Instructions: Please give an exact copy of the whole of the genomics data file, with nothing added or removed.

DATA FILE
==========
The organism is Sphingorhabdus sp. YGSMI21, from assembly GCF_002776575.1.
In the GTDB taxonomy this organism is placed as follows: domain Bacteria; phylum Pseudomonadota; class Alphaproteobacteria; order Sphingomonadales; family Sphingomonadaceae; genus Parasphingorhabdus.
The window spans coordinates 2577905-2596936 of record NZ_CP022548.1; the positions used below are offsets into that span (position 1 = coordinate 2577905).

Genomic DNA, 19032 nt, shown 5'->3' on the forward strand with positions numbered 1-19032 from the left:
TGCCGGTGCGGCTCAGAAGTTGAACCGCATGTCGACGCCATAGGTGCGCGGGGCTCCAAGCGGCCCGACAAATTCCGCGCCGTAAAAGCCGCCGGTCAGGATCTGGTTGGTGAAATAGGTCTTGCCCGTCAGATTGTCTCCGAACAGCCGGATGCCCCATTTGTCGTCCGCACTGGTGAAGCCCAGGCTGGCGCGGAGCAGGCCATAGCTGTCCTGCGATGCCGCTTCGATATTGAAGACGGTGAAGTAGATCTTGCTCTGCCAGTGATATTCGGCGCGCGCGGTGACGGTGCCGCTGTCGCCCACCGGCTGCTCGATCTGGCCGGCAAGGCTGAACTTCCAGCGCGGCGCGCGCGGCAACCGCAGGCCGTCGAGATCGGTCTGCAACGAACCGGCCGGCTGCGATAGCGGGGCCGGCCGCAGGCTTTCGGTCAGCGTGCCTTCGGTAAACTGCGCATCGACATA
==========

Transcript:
The organism is Sphingorhabdus sp. YGSMI21, from assembly GCF_002776575.1.
In the GTDB taxonomy this organism is placed as follows: domain Bacteria; phylum Pseudomonadota; class Alphaproteobacteria; order Sphingomonadales; family Sphingomonadaceae; genus Parasphingorhabdus.
The window spans coordinates 2577905-2596936 of record NZ_CP022548.1; the positions used below are offsets into that span (position 1 = coordinate 2577905).

Genomic DNA, 19032 nt, shown 5'->3' on the forward strand with positions numbered 1-19032 from the left:
TGCCGGTGCGGCTCAGAAGTTGAACCGCATGTCGACGCCATAGGTGCGCGGGGCTCCAAGCGGCCCGACAAATTCCGCGCCGTAAAAGCCGCCGGTCAGGATCTGGTTGGTGAAATAGGTCTTGCCCGTCAGATTGTCTCCGAACAGCCGGATGCCCCATTTGTCGTCCGCACTGGTGAAGCCCAGGCTGGCGCGGAGCAGGCCATAGCTGTCCTGCGATGCCGCTTCGATATTGAAGACGGTGAAGTAGATCTTGCTCTGCCAGTGATATTCGGCGCGCGCGGTGACGGTGCCGCTGTCGCCCACCGGCTGCTCGATCTGGCCGGCAAGGCTGAACTTCCAGCGCGGCGCGCGCGGCAACCGCAGGCCGTCGAGATCGGTCTGCAACGAACCGGCCGGCTGCGATAGCGGGGCCGGCCGCAGGCTTTCGGTCAGCGTGCCTTCGGTAAACTGCGCATCGACATA